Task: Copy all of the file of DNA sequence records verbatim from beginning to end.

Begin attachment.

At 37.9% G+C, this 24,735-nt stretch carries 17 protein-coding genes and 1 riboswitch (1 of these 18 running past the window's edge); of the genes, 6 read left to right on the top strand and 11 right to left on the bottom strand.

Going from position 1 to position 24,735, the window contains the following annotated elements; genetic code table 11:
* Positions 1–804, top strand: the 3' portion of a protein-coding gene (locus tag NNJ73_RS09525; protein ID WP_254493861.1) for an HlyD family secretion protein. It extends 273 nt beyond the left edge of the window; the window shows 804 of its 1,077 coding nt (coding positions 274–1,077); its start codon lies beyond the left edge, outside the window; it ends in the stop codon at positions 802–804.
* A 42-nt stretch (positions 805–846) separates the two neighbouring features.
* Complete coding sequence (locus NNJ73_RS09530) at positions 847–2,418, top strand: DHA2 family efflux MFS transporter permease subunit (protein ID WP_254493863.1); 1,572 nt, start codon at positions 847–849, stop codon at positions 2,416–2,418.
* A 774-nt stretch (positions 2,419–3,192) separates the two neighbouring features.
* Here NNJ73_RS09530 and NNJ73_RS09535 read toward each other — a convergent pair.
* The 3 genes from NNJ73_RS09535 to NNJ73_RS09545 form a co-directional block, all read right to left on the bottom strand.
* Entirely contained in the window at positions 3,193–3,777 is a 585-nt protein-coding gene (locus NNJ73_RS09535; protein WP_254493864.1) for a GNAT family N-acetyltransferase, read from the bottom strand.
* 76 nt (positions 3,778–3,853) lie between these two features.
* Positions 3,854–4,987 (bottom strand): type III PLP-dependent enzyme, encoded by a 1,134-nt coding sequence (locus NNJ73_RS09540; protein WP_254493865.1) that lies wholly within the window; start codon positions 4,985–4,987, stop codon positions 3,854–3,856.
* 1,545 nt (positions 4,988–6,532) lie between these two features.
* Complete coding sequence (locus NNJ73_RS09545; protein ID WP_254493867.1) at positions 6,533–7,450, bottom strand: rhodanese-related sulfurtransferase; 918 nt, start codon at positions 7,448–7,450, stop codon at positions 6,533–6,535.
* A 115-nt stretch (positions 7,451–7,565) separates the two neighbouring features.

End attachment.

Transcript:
At 37.9% G+C, this 24,735-nt stretch carries 17 protein-coding genes and 1 riboswitch (1 of these 18 running past the window's edge); of the genes, 6 read left to right on the top strand and 11 right to left on the bottom strand.

Going from position 1 to position 24,735, the window contains the following annotated elements; genetic code table 11:
* Positions 1–804, top strand: the 3' portion of a protein-coding gene (locus tag NNJ73_RS09525; protein ID WP_254493861.1) for an HlyD family secretion protein. It extends 273 nt beyond the left edge of the window; the window shows 804 of its 1,077 coding nt (coding positions 274–1,077); its start codon lies beyond the left edge, outside the window; it ends in the stop codon at positions 802–804.
* A 42-nt stretch (positions 805–846) separates the two neighbouring features.
* Complete coding sequence (locus NNJ73_RS09530) at positions 847–2,418, top strand: DHA2 family efflux MFS transporter permease subunit (protein ID WP_254493863.1); 1,572 nt, start codon at positions 847–849, stop codon at positions 2,416–2,418.
* A 774-nt stretch (positions 2,419–3,192) separates the two neighbouring features.
* Here NNJ73_RS09530 and NNJ73_RS09535 read toward each other — a convergent pair.
* The 3 genes from NNJ73_RS09535 to NNJ73_RS09545 form a co-directional block, all read right to left on the bottom strand.
* Entirely contained in the window at positions 3,193–3,777 is a 585-nt protein-coding gene (locus NNJ73_RS09535; protein WP_254493864.1) for a GNAT family N-acetyltransferase, read from the bottom strand.
* 76 nt (positions 3,778–3,853) lie between these two features.
* Positions 3,854–4,987 (bottom strand): type III PLP-dependent enzyme, encoded by a 1,134-nt coding sequence (locus NNJ73_RS09540; protein WP_254493865.1) that lies wholly within the window; start codon positions 4,985–4,987, stop codon positions 3,854–3,856.
* 1,545 nt (positions 4,988–6,532) lie between these two features.
* Complete coding sequence (locus NNJ73_RS09545; protein ID WP_254493867.1) at positions 6,533–7,450, bottom strand: rhodanese-related sulfurtransferase; 918 nt, start codon at positions 7,448–7,450, stop codon at positions 6,533–6,535.
* A 115-nt stretch (positions 7,451–7,565) separates the two neighbouring features.